Prof. Jallow Blames Africa’s Failures On Politics Of Blind Mimicry

By Abdoulie John

The US-based Gambian academic Professor has blamed the politics of blind mimicry and neo-exceptionalism for causing Africa’s current problems. Dr. Baba Galleh Jallow exposed how the nation-states failed to develop and distribute resources within their societies.

“Africa’s crises are linked to the failure of African governments to transform in a creative manner the geopolitical, human and natural resources of the continent in response to the challenges of independent nation-statehood,” Jallow said during a public lecture last at the University of The Gambia (UTG) last Thursday.

Initiated by the School of Arts and Sciences, the lecture provided an opportunity for Prof. Jallow to take his audience to a two-hour journey through African political history, during which he revisited the fundamental questions that constitue the problem itself.

“To understand why Africa keeps failing we must begin by looking at the origins of the African State as we know it today,” he stated in an attempt to circumscribe the debate. By taking this approach, Dr. Jallow believed, historians can best elucidate and explain the bases and nature of Africa’s political formation. “The African state is not indigenous to Africa. It is a Western political artifact,” he reiterated.

The visiting lecturer on African history at the University of The Gambia used the occasion to highlight attempts made by colonisers to perpetuate their hegemony through what he described as ‘developmental colonialism’ during the post-World War II era.

Despite the fact it did not last long, he added, the move was subsequently followed by the independence movement that brought African countries to international sovereignty. “Africa’s new leaders inherited a state apparatus that was a carbon copy of the coercive, exploitative and domineering colonial state,” he said. Such a context, Jallow concurred, allowed new leaders to quickly deviate from the way that led them to independence “to step into the saddle of power vacated by colonial governors and continued cracking the whip against the backs of their newly independent citizens as if they were still the powerless subjects of an alien colonial despotism.”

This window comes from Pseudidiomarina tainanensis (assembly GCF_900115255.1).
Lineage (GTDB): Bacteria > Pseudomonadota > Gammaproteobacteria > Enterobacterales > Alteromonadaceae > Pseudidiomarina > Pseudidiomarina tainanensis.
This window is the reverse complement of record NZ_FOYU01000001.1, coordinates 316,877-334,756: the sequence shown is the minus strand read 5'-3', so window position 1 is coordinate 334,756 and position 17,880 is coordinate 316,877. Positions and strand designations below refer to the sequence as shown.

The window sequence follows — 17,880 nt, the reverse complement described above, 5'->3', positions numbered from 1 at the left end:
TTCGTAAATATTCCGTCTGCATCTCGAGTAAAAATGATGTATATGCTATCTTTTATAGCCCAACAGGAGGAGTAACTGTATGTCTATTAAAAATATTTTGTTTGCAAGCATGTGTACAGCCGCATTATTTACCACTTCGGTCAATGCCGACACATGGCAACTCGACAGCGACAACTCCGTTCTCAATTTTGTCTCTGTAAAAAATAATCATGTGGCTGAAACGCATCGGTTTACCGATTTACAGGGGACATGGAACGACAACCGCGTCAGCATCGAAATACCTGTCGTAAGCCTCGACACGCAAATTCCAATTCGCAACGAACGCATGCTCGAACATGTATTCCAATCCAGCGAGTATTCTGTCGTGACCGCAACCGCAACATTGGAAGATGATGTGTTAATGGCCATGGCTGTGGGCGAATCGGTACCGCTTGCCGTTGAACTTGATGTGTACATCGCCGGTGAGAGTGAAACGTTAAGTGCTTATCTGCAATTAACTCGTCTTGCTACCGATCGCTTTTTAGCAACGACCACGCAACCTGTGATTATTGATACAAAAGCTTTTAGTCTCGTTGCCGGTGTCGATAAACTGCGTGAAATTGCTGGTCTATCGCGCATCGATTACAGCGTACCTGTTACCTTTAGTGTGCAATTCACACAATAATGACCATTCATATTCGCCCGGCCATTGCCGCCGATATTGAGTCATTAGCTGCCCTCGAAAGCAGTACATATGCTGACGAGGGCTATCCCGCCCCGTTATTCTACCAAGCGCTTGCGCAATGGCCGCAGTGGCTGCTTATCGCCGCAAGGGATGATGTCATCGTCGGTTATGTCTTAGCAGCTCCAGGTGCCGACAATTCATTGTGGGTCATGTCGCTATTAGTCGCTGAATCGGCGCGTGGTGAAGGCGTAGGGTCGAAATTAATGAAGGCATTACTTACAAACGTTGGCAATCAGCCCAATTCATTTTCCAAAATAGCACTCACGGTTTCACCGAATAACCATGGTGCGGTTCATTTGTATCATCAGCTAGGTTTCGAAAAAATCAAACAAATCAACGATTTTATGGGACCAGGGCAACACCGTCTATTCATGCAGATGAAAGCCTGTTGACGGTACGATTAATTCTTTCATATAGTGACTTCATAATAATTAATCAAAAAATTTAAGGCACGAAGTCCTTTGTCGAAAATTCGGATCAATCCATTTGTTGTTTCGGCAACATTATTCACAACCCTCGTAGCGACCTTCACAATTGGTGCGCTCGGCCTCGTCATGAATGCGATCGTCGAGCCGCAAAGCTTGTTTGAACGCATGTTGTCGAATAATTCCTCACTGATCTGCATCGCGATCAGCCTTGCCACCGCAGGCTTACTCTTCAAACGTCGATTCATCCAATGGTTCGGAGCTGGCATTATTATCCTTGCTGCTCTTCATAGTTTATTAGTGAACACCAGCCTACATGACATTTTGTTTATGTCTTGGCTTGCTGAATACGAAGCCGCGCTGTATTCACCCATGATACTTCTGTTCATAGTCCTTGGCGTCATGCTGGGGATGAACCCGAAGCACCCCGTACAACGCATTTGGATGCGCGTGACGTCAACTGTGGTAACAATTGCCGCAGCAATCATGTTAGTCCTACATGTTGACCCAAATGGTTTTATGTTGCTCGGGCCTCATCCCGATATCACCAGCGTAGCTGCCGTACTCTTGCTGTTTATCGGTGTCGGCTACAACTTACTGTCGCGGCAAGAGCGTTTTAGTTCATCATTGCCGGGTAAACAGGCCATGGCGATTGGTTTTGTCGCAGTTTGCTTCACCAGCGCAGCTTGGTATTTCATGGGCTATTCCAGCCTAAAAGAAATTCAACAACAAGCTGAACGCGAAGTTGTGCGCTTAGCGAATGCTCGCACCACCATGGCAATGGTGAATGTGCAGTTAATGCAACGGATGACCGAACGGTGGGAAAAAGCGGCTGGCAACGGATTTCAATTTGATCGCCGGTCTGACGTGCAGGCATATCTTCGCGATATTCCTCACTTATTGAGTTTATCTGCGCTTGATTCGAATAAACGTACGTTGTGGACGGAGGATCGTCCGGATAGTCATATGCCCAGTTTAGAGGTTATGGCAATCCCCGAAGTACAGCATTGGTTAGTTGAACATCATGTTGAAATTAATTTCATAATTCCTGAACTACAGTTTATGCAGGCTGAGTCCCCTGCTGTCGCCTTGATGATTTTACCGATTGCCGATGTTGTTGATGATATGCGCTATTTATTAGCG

Blind Mimicry and Neoexceptionalism

Prof. Jallow made a disturbing broad historical scan showing that since independence the African state has fallen into an endless trap, compelling new leaders to engage in “blind mimicry and

“In other words, after independence, African governments adopted and perpetuated most of the instruments and traditions of colonial rule and their attendant legitimating ceremonies and practices without questioning their utility or relevance for an independent people,” he stressed.

Jallow reminded his audience that the immediate post-colonial situation demanded a transformation of the authoritarian cultures and practices of the colonial state into cultures and practices of inclusiveness and collective responsibility for the new national project.

In dealing with the emergence of African neo-colonialism, Prof. Jallow threw a jab at Yahya Jammeh’s 22-year rule and rubbished the argument put forward by Gambian longtime ruler to justify his authoritarian regime.

“Here in The Gambia, Yahya Jammeh tried to justify his oppressive regime by calling himself a dictator for development,” La Salle University lecturer said, making reference to the origins of African neo-exceptionalism with Mobutu Sese Seko of Zaïre as emblematic figure. In this regard. Prof. Jallow recounted the tragic incident that led to the public hanging of Zairean ministers by dictator Mobutu. “We are Bantu,” he told those trying to understand the reason behind such a heinous act. Mobutu played at his best cultural differences to legitimise his crimes, challenging the universality of the concept of human rights.

“For this reason, the cultures of respect for human rights and the rule of law that characterized Western societies were considered neither suitable nor applicable to African societies. Political pluralism and other aspects of democratic practice were branded totally Western and unsuited to African conditions,” he said.

The Gambia is moving towards an era of hope although factors that hinder Africa’s development are yet to be overcome. Expectations are high that this vicious cycle will ultimately be broken…


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